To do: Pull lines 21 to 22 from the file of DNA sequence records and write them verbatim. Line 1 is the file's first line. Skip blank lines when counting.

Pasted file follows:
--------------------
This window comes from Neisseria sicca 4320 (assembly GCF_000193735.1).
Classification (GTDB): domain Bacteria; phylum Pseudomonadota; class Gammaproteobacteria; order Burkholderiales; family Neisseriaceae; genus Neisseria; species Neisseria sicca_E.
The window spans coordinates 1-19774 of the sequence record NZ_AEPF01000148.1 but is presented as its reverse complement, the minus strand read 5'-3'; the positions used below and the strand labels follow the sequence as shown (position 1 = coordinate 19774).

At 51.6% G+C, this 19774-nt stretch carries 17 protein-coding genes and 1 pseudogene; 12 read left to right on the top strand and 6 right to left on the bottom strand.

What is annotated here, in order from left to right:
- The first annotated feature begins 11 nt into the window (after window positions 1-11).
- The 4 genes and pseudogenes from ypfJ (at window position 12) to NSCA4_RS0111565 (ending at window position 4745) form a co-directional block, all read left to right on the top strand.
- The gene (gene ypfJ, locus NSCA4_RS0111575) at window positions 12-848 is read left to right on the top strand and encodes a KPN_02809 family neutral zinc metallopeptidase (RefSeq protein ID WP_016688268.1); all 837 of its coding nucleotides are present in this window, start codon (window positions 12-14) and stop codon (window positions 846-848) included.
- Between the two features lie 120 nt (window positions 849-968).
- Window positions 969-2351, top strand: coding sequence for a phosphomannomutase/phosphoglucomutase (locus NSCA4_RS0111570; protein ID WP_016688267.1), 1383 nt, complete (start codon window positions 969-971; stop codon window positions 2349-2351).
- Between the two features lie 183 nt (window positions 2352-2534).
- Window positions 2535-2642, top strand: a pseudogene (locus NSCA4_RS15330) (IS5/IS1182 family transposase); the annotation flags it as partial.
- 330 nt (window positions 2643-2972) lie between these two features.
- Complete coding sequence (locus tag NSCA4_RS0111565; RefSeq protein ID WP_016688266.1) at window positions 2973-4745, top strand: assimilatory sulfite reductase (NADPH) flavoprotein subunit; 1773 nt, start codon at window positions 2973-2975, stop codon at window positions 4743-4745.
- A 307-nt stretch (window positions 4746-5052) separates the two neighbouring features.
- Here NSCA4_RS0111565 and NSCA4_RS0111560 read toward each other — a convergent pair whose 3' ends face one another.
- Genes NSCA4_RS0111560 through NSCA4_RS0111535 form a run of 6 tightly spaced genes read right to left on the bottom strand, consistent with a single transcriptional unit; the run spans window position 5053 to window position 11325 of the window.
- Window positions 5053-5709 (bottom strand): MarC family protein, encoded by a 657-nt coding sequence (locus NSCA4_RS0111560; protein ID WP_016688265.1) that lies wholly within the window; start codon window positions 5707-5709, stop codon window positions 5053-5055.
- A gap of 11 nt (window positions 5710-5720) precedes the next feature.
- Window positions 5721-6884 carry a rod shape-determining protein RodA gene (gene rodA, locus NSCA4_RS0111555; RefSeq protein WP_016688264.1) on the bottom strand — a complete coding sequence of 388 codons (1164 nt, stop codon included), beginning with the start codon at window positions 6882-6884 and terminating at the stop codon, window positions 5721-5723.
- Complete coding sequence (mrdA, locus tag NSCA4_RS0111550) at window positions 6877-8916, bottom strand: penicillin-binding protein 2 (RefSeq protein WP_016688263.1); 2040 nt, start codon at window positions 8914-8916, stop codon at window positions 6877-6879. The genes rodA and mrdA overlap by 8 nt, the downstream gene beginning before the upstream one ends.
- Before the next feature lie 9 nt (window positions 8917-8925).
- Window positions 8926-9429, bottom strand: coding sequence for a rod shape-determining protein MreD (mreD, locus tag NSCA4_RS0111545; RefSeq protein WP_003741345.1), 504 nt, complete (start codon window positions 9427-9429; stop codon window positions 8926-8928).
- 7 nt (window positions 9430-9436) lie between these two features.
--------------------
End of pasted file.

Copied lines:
- Complete coding sequence (mrdA, locus tag NSCA4_RS0111550) at window positions 6877-8916, bottom strand: penicillin-binding protein 2 (RefSeq protein WP_016688263.1); 2040 nt, start codon at window positions 8914-8916, stop codon at window positions 6877-6879. The genes rodA and mrdA overlap by 8 nt, the downstream gene beginning before the upstream one ends.
- Before the next feature lie 9 nt (window positions 8917-8925).